« AnteriorContinuar »
Audibles and visibles, consent and dissent between, Banishment, ii. 435.
Bankrupt, commission of, when granted, ii. 485,
Barbary, practice of getting fresh water in, ii. 7.
Bark, as to the removal of from trees, ii. 86.
grandson, i. 121; his death, i. 12; policy attributed Barley, experiments touching, ii. 85.
Bath, or fomentation, ii. 469; mineral, i. 205.
Beads, different sorts of, ii. 132.
Bears grow fat by sleep, ii. 16.
fleet, after the enterprise of Panama, ii. 212; comes Beaver, admonition to imitate the, ii. 487.
Beerehaven yielded by the Spaniards at the treaty of
Kinsale, ii. 212.
longevity of, ii. 93.
Behaviour, i. 56.
city of estate in Persia, ii. 228 ; Alexander the worship, wants of, ii. 412.
Beneficence of Elizabeth, ii. 446.
Bettenham, Mr., opinion of riches, i. 121.
i. 277; love of familiar illustration, i. 279; died 9th Bias, his advice to dissolute mariners praying in a
cept, i. 237.
devoting himself to philosophy, ii. 549 ; iii. 534. Birth, acceleration of, ii. 53,
specting the monopoly licenses, i. 107; the littleness Bishop of Winchester, letter to, i. 276.
Bishops, government of, ii. 423; err in resisting re-
Blackwater, defeat of the English by the Irish rebele
at, ii. 211.
Bladder and water, weight of, ii. 464.
saltness of, ii. 85; commixture of, ii. 465.
acquainted with the intended invasion of England, Blunt, Sir C. instigator of treasons, ii. 352 ; wounded
in an encounter between Sir, J. Luson and the Earl
fession of, ii. 369; confession of, ii. 372; speech of,
Bromley, Mr. Solicitor, his answer to Justice Catline,
another, ii. 7; separations of, by weight, ii. 8; expe- Bromley's report, ii. 501.
to Lord C. Bacon, touching Mr. F. Foliambe's case,
power of the imagination on the, i. 202 ; good of, Mr. Hansbye’s case, ii. 523; letter from, to Lord C.
Building, in the new plantations in Ireland, not to be
sparsim but in towns, ii. 186; observations on, ii.
190; essay on, i. 49; men build stately sooner than
garden finely, i. 51.
Bullen, Queen Anne, message to the king when led
to execution, i. 108.
Burchew wounds a gentleman instead of Sir Christo-
Burghley declares the Earl of Essex traitor, which
friends, ii. 488; friend always to be found in good Burleigh, Lord, attacked in a libel published in 1592,
any man, raised any rent, or put out any tenant,
Burrage, leaf of, its virtue, ii. 9.
Business, affected despatch most dangerous to it, i. 32;
time is its measure, i. 32; its three parts, i. 32 ; an
set straight by good counsel, i. 35; character and
choice of men in, i. 53; to be too full of respects is
a loss in business, i. 56; in courts it is an easier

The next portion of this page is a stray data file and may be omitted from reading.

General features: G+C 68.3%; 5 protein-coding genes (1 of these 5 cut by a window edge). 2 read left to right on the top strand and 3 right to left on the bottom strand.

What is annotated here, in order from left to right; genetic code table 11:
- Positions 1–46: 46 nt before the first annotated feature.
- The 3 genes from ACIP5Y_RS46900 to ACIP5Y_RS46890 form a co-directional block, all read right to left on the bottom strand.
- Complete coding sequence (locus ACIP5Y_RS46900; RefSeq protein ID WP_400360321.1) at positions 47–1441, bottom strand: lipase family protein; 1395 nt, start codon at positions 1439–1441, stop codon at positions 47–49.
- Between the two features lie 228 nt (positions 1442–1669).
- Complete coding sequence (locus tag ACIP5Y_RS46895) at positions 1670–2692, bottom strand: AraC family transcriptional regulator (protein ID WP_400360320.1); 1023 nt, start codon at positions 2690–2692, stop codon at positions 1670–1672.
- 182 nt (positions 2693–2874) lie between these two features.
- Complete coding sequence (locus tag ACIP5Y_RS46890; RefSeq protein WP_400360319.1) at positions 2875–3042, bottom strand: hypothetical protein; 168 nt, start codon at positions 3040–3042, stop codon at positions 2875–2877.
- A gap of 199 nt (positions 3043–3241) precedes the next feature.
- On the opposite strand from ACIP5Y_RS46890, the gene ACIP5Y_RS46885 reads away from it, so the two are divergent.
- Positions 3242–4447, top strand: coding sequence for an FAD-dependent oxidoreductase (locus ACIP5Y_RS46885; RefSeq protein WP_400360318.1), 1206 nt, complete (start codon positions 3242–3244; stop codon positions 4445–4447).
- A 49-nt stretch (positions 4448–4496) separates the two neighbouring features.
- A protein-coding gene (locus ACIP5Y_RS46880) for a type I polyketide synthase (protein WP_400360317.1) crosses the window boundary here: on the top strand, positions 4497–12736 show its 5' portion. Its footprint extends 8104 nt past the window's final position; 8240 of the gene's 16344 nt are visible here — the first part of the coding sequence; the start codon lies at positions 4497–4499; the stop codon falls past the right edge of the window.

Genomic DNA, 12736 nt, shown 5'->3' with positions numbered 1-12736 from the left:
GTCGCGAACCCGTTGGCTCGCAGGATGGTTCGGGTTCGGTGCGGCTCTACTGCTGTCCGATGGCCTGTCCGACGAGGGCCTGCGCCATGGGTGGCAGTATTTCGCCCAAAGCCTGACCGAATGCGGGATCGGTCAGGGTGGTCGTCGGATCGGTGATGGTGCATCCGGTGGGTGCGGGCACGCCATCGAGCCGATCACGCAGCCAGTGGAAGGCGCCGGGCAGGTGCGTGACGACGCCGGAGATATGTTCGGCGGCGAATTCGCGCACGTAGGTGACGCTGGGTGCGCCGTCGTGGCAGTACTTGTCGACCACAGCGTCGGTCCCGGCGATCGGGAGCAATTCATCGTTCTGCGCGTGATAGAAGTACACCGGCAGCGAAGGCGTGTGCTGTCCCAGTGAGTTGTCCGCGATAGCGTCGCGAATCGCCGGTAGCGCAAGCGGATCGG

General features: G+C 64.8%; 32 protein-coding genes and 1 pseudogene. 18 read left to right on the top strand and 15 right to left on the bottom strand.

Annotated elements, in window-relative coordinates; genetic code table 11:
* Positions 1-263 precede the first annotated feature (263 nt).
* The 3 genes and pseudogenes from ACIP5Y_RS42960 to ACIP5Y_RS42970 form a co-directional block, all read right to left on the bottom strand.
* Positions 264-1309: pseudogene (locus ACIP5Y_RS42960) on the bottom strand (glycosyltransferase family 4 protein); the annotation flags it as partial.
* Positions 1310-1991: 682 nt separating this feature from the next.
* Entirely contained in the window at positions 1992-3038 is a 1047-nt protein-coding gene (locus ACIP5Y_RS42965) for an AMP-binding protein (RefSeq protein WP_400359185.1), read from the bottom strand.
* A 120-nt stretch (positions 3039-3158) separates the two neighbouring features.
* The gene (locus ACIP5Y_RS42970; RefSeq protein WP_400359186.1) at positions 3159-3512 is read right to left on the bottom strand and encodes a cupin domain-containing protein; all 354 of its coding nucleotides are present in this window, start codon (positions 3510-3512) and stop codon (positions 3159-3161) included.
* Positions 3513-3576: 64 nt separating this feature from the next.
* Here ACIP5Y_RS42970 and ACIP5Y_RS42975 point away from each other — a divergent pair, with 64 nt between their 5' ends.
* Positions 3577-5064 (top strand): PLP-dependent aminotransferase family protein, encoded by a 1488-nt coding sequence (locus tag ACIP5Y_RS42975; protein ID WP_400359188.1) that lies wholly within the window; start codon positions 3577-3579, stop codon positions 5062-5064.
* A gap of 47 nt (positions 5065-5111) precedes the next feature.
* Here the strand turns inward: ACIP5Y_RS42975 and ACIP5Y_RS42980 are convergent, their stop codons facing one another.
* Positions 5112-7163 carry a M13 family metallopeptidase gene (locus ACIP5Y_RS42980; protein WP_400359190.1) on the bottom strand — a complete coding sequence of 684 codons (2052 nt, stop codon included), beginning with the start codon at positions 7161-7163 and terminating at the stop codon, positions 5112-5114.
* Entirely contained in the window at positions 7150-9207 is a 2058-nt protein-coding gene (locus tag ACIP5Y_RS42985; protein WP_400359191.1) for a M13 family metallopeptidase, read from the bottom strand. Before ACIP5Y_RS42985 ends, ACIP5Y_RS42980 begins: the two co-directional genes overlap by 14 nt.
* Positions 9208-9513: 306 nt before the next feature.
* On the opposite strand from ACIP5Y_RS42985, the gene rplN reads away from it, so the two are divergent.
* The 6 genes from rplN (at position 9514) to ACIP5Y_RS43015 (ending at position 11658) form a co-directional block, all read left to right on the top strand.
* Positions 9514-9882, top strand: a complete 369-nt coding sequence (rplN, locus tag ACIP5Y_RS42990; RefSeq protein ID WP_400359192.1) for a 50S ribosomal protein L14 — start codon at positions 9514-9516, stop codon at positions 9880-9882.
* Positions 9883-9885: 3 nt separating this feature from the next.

i. 87; first prepared, ripened by degrees, ii. 489;
like ways, and why, i. 121.
Cadiz taken by the Earls of Essex and Nottingham,
Cairo, plagues in, ii. 100.
Cain, his envy towards Abel, i. 17.
cause, ii. 523; lord chancellor accepts, in the cause i. 175.
Calais, Spaniards beaten out of, ii. 200, 213; kept by
us one hundred years after we lost the rest of France,
222 ; great strength at sea, one of the principal of Calais, ii. 258; in the possession of Spaniards,
Calcination of metals, ii. 460, 461.
son, i. 85.
Calendar of things not invented, i. 200; supposed im- L.is saying of Sylla, i. 115; his reply when saluted
possibilities, i. 200; discoveries leading to inven- king, i. 117; his conduct to Metellus the tribune,
i. 121; did greater things than the wits feigned
nation, ii. 229, 235; mode of becoming famous, i. 88; did himself hurt by a speech, i. 24 ; his friend-
ship for Decimus Brutus, i. 35; bis speech to the
by giving out that his soldiers loved bim not, i. 62;
his saying of Pompey, i. 31; of Piso, wrote a col.
ledge of getting water upon the sea-coast, ii. 7; imi.
tation of Sylla, only in reforming the laws, ii. 234;
witty saying of, i. 110; lovers of, i. 300.
Cæsar, Augustus, his dissimulation, i. 235.
Cæsar Borgia's treachery to the lords at Cinigaglia,
state, law contrived by the chancellor, ii. 333. Csesars, Lives of, i. 284, 401.
Cecil, Sir Edward, his eminent service at the battle of
Newport, ii. 211.
Cecil, Sir Robert, his ability, ii. 264.
Cecile, Duchess of York, i. 355.
Celestial hierarchy, degree of, i. 175.
Celsus's observation on medicines, i. 207; his precept
Cements, experiments touching, ii. 116,
Ceremonial magic, i. 206.
Ceremonies and respects, essay on, i. 56.
Certiorari can only be once in the same cause, ii. 484 ;
iii. 280 ; of impeachment of waste, iii. 268. Chaldean astrology, i. 206.
Chamepytis, what good for, ii. 136.
Chancellor, Sir Francis Bacon, when made, i, 522;
excess of jurisdiction of, ii. 472; contrivance of a
law to protect the, i. 333; lord deputy, i. 424;
Bacon to Marquis of Buckingham, touching Sir H.
Yelverton's sentence, ii. 526.